• Surplus/low-quality quartz: This type of quartz countertop is going to be cheaper, but it won’t be as vibrant. It’s likely to have veins, and it may fade over time. It will still be durable, but you won’t get the same luster. Expect to pay around $40-65 per square foot.
  • Standard/mid-quality quartz: This is considered to be commercial grade and is the most commonly sold and purchased form of quartz. It is likely to be between $65 and $75 per square foot.
  • Premium/high-quality quartz: The color of first-choice quartz will be vivid, and there should be almost no visible veining. Because this quartz is often made for custom orders, the cost can fall anywhere in the $75-200 per square foot range.



An uncut slab of quartz counters is going to be more expensive than a slab that is prefabricated. Prefabricated quartz slabs come in standard sizing with finished edging, and they are therefore less customizable. Only professionals opt to spend more on uncut quartz slabs, which can be modified to more accurately fit the dimensions of your kitchen or bathroom. Prefabricated quartz slabs are lower cost, but you’ll need to be exact with your measurements.


When it comes to quartz countertops, the finishing touches like edge treatments and corner designs can really add up.

Basic options like straight or gently rounded edges won’t break the bank, but if you’re looking for something more intricate like a beveled edge, ogee, or double bullnose, be prepared to pay a little extra. And don’t forget, cutouts for the sink and other custom shapes will also drive up the price per square foot.

Take a look at the pricing for popular quartz edges offered by Granite Selection! Below are just a few of the quartz countertop edge treatments we offer and how they will affect the cost of your quartz.

  • Standard Eased: This is the most common countertop edge, offering a simple, elegant look. Sharp corners are slightly rounded for safety, but the edge is otherwise straight. These will be up to $30 per linear foot.
  • Half Bullnose: This can be up to $30 per linear foot as well. The top of the edge is rounded while the bottom resembles the standard eased edge. This is a cheaper option than a full bullnose edge choice.
  • Full Bullnose: This edge resembles the half bullnose but is fully rounded on both the top and bottom. It falls between $20 and $45 per linear foot price-wise.
  • Bevel: This cut features a 45-degree angle at the top edge of your quartz. It is most common for contemporary or modern styles, as it looks crisp and sharp.
  • Ogee Edge: This is an S-shaped edge that looks elegant and ornate. It is therefore also more expensive, likely to be between $30 and $60 per foot.


Different brands will naturally price differently, so choose your brand wisely. Brands will often have their own proprietary colors, so you’ll have to stick with them if there’s a color you really fall in love with. There will always be subtle differences between the same color at different brands, so we recommend that you avoid mixing and matching.

Many quartz countertop brands will maintain the same cost for the engineered stone material, but their chosen fabricator will set a final cost that incorporates the cost of installment and edge treatment. Brands will base their costs on the same bracket, so they shouldn’t stray too far from one another, but prices will still vary.

Here are a few major brands to look out for:

  • MSI Quartz: These can be anywhere from $15 to $90 per square foot. This brand offers a number of patterns and designs, and they have a large selection of whites, grays, and beiges to choose from.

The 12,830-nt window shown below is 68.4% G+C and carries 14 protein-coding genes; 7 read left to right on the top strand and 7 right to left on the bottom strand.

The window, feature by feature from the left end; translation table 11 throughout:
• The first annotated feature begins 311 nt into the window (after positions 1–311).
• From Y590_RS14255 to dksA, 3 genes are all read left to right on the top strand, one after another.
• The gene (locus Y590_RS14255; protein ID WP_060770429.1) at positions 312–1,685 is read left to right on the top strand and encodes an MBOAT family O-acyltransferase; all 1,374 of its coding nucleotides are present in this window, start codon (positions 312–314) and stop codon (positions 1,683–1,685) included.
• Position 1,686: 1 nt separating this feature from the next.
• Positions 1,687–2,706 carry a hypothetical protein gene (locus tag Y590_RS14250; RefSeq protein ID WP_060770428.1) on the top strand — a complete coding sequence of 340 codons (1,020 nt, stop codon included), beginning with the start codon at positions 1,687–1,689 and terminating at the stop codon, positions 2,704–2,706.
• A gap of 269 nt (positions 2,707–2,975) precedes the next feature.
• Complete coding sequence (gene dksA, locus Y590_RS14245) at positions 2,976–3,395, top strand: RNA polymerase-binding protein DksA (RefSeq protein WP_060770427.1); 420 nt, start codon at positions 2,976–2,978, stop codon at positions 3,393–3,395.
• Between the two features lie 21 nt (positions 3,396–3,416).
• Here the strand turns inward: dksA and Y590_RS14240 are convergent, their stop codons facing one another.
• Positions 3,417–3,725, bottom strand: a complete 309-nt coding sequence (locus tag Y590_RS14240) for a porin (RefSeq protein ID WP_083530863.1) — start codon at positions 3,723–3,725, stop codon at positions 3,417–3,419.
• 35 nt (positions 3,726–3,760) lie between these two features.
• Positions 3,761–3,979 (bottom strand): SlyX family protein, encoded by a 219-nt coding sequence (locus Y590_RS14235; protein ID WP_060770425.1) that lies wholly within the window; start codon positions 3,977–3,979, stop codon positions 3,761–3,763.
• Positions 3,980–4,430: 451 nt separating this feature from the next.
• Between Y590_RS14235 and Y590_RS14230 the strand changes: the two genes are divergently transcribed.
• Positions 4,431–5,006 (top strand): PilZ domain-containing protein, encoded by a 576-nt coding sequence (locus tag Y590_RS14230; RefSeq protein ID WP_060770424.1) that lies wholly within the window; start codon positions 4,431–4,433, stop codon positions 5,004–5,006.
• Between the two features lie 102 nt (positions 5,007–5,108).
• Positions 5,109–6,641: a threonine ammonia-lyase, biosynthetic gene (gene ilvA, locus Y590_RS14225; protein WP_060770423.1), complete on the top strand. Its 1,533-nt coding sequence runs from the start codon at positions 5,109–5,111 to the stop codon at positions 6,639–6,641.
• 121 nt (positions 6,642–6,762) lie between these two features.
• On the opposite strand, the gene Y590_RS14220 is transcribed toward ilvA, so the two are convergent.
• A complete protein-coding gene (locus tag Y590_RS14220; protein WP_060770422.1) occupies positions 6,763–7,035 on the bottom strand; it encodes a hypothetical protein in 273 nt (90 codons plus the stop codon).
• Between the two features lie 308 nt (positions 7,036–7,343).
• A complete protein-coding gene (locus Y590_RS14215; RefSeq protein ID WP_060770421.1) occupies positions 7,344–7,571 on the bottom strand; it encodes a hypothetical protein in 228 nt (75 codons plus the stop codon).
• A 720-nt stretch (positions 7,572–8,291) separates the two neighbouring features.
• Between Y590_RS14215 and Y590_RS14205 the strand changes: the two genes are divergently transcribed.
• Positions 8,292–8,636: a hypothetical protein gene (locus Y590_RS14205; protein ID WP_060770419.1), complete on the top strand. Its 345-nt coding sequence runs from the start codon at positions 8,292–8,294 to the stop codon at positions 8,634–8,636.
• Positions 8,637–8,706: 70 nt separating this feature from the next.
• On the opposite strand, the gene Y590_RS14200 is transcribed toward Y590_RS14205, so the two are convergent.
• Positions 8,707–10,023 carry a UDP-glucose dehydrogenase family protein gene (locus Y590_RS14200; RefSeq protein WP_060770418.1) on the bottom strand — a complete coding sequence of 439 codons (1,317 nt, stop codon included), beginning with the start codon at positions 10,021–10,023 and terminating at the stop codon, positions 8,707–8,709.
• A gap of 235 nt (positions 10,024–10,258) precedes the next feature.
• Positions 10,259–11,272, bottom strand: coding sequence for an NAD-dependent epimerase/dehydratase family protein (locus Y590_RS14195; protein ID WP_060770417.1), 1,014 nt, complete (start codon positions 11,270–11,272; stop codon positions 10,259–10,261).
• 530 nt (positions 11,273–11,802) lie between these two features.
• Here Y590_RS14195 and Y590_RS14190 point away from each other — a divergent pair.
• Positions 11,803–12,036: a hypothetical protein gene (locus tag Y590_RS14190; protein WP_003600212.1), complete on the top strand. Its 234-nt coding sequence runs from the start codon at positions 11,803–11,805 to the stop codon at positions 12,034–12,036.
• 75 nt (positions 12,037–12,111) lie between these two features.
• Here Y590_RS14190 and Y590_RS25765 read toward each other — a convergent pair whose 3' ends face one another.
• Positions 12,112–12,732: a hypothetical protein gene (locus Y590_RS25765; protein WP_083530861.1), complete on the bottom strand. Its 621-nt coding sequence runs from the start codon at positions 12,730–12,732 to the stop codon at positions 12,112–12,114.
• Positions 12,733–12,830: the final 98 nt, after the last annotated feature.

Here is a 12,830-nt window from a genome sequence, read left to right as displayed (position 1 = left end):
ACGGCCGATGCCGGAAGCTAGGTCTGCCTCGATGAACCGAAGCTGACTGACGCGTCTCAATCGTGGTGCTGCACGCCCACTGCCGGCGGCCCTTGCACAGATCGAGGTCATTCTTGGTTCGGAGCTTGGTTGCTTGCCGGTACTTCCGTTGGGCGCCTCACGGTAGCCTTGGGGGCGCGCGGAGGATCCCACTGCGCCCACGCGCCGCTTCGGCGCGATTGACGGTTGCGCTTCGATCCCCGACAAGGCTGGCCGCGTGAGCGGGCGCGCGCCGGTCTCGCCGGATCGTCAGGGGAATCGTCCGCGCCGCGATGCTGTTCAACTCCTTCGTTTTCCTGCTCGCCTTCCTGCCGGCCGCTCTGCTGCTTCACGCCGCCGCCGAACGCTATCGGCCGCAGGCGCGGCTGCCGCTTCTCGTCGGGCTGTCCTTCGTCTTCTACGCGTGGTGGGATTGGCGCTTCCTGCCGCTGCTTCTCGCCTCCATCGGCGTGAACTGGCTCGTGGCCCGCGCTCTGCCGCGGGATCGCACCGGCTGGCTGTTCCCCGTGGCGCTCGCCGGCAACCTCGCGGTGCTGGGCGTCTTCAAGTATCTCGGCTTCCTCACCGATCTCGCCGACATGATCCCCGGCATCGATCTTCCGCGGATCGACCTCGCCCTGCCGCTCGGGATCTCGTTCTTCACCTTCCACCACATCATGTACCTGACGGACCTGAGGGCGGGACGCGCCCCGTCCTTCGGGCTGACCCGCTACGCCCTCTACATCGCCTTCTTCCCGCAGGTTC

• Caesarstone: This brand is known for its bright colors and is often available for purchase in stores. Prices range from $55 to $400 per square foot.
  • Cambria Quartz: Most of this brand’s countertops fall in about the same range of $60 to $150 per square foot. Variations in cost are likely to be set by the fabricator.
  • Silestone: This brand offers a variety of mid-quality quartz options, ranging from $50 to $120 per square foot. Silestone is available in many home improvement stores.


Quartz Brand

The quartz finish will influence more than just the final look of your countertops. The three choices for a quartz finish are honed, sueded, and polished, which we’ll get into below. Learning your options will help you determine which finish to choose.

  • Honed: A honed, matte finish is perfect for anyone looking for that contemporary look. While it isn’t available for all engineered quartz countertops, it does a great job of hiding any crumbs or imperfections.
  • Sueded: A sueded finish is more textured than a honed finish, and it does best with dark quartz. It is low maintenance and easy to clean with a soft cloth.
  • Polished: For anyone looking for a more classic finish, the question of honed vs polished quartz will certainly best be answered with the latter. This finish is shiny, lustrous, and beautiful.


The installation of quartz countertops doesn’t have a fixed price. Different factors can affect the labor costs involved. For example, if you have a complex design with lots of seams, angles, and cutouts for sinks or appliances, the installation will likely cost more.

The size and complexity of the area being covered also matter. Installing quartz countertops on a large kitchen island or in a bathroom with several angles will be more expensive than a straightforward, simple countertop.

Prior to installation, new quartz countertops must be leveled to ensure that they can safely support certain weights. This is a significant part of the quartz countertop installation process, and, if done incorrectly, will result in cracks forming in the quartz. Professionals will know how to use the right materials to create a level surface. For certain quartz countertops, the leveling process may be more labor-intensive, thereby increasing the cost.